The right to repair is the right to screw up

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Ah - I remember replacing my laptop keyboard. Like a fucking moron I snapped off the little plastic tab that holds the ribbon to the mother board. I took the god damn thing apart like 20 times before finding a way to get consistent contacts.

Then a year later the video card died, I think.


Nice perspective; I was holding out for it to not bring demerit that you typed in accidental languages, but I can be happy there’s a Pomero for starters and later remember whether RTL/LTR battles are my thing or not.

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Time to read (or reread) Pirsig’s take on “stuckness”. As an aging mechanic I am constantly brought back to this notion of this is why you wanted to be a mechanic and why you enjoy it, but not while it is happening.

You even mentioned how easy the other tasks were, and by that nature you got little out of them. When you fix this you will feel more pleasure about this fix than the other jobs put together. If you fail to fix it it will still have learned more from it than the others.

Here is a link to the passage. It is too long to copy.

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I’ve been trying to teach our children that “The best time to fix it is when it’s already broke!” That they should be afraid to at least TRY to repair something.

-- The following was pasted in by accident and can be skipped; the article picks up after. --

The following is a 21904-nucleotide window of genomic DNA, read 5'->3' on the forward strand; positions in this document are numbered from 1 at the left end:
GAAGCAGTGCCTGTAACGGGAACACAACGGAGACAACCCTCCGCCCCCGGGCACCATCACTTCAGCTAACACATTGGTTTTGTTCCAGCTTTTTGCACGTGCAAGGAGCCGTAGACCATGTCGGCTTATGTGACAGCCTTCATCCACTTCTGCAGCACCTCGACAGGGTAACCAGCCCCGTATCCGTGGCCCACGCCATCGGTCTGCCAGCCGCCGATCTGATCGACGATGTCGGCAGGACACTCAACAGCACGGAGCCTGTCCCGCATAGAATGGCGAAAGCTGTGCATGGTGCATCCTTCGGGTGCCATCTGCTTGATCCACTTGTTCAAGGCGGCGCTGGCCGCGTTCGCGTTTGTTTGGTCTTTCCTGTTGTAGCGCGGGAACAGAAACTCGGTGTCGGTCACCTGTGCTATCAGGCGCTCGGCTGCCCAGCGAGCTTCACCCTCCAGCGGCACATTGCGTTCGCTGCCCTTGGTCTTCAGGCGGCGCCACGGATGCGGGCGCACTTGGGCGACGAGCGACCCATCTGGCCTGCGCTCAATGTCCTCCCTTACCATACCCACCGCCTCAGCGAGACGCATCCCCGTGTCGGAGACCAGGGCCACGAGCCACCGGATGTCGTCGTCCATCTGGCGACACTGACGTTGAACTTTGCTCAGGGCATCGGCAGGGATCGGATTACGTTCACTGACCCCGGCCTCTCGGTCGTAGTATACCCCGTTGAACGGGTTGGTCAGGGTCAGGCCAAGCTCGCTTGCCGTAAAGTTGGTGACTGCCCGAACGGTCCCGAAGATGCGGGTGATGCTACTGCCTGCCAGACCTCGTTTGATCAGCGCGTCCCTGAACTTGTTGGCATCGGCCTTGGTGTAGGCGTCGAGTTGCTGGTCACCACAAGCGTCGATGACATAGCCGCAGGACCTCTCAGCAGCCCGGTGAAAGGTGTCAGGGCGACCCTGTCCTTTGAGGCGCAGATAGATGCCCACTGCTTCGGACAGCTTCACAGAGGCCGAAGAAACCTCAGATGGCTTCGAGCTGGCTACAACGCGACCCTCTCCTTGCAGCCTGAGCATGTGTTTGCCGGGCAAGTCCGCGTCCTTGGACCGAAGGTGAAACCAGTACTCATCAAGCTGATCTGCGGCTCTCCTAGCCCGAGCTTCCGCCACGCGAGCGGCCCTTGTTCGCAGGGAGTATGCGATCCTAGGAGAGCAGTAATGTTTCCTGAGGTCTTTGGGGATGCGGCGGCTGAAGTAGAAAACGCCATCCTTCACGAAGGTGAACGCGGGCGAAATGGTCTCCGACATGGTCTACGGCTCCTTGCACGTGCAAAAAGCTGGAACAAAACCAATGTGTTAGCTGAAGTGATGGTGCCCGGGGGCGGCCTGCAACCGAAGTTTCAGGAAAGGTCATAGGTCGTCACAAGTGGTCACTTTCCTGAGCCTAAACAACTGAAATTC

I’m about where you are, and my average is about 50%. MacBook - fixed. Oven igniter - fixed. Flat panel TV - fail, MacMini - fail. All items were bound for the recycling bin, so I consider it a win overall. The other part of it is I learn. The next time I try to replace the LEDs in a flat panel tv I think I will succeed, because I pay attention to my failures. I will say that computer parts are too damn small and fragile!


I have no problem with users repairing their own shit. On the other hand, once you’ve done some clever fix or customization, you shouldn’t expect the manufacturer to honor their warranty and bail you out. There’s a conflict there. There’s also the issue of regulation. If you “fix” your car for better performance and increase its emissions, you may no longer be street legal, and that should be your problem, not the manufacturers.

Yes, in those situations that no one was talking about, you’re right.


I’ve had the most fun replacing screens on old iphones, a screen on an ipad, fixing and just general tinkering with an old dell laptop, etc. Doing this led me to the confidence that I could buy the parts and make a computer. Now my desktops are all custom built, with knowledge from the internet.

Same with fixing the car - the only thing you really need is another car. It is a certainty that you will need something from NAPA or the hardware store right in the middle of the project.

My underlying suspicion is that a lot of tinkerers like us are just really curious. I remember getting my automatic transmission fixed - this was something that was clearly out of my league. In the process I asked the mechanics if they could show me how it worked and they were happy to oblige - seemed happy that someone cared. Absolutely fascinating!

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